It’s the start of a new tax year and a chance to get better organized in 2013!
Like any business owner, when you run an aromatherapy business you have to keep good records of your earnings and expenses. Not only will the IRS want to know how much you made and spent during the year, but you need to know if your business is profitable.
What is Considered a Business Expense?
Business expenses include any money you spend to operate your business that you would not have had to spend, otherwise. Some examples of business expenses include:
- Office equipment – furniture, computers, printers, software, cell phones, and anything else you need to operate your business.
- Product Materials – essential oils, carriers, containers labels and ink
- Insurances – professional liability, general liability, rental damage.
- Outsource services – writers, designers, developers, virtual assistants, and anyone else who you pay to perform some duty in your business.
- Learning resources – memberships, ebooks, private mentorships, coaching, and anything else you use to improve your business.
- Legal and accounting – your lawyer, your accountant, court fees.
- Office space – rent or or a portion of your house if you work at home, including a percentage of your rent/mortgage and utility bills.
- Business trips – travel and related expenses if you go to conferences, classes or other events directly related to your aromatherapy business.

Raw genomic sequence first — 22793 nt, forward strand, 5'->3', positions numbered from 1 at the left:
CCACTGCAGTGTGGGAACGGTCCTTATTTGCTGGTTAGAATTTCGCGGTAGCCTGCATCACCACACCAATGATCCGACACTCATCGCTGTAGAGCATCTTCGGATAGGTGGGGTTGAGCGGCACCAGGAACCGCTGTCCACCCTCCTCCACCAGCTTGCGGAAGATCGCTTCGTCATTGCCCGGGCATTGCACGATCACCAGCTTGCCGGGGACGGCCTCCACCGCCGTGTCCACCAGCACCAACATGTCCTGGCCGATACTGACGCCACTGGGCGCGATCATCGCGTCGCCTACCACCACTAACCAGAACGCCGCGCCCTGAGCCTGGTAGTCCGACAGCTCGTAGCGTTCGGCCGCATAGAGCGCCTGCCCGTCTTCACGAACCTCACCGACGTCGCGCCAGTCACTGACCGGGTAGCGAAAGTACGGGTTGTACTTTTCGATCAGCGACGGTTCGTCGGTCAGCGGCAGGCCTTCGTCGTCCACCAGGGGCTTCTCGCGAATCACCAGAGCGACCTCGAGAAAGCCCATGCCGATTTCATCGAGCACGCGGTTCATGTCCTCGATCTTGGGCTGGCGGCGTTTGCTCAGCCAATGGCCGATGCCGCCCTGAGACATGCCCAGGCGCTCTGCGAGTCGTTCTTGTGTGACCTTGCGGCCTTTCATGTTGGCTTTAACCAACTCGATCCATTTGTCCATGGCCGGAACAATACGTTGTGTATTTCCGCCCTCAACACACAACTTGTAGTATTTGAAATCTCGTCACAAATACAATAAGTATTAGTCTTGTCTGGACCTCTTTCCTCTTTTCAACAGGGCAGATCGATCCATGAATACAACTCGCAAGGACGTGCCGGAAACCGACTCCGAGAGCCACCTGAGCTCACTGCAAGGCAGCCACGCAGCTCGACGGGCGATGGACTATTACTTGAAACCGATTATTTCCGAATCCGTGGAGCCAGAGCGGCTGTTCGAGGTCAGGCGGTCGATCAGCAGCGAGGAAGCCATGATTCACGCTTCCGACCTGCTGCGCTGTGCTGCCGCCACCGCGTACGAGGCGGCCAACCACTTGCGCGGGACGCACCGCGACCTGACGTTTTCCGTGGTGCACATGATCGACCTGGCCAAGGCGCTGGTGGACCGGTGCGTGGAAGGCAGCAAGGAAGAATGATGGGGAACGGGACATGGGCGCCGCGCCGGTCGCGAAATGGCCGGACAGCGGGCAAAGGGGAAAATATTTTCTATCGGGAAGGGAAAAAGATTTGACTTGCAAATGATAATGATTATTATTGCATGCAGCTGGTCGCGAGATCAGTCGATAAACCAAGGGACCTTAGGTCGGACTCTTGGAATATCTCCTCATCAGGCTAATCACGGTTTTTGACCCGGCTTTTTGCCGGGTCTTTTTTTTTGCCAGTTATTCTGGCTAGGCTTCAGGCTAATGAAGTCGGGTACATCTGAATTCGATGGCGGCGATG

- Fees for online services such as PayPal fees, monthly charges for hosting services like GoDaddy, Aweber or your domain register.
Some other things that can be claimed as business expenses is your mileage if you travel to do an aromatherapy class or consultation, meals if you entertain customers, gifts for clients, and anything else that can legitimately be connected directly to your business.
Keeping Good Records
Record keeping, especially for a small business, doesn’t have to be complicated. A simple spreadsheet will do the trick if you have few expenses. You can set up your spreadsheet similar to a checking account register, and record each transaction and what it was for. Then file the actual receipt in a folder marked with the year. I use a little 3 ring binder with 12 brown envelopes inside with the month written on each one. I stick all my receipts inside the envelope each month. Or you might want to keep a small notebook and envelope in the car for tracking mileage and gas expenses. When it’s time to do your taxes, you’ll be able to easily calculate how much you spent and in what categories.
A better solution is to use an accounting software like Quickbooks or Sage. It’s a simple matter of just recording each expense and selecting which category it belongs to. At the end of the year, simply email the file to your accountant and he or she will be able to prepare your taxes using that information.
How you record your expenses is not nearly as important as is simply doing it. Regardless of the system you choose, be sure to use it consistently. You’ll find it much easier to deal with taxes at the end of the year if you spend a few minutes each week recording expenses and income, rather than trying to do it all in January.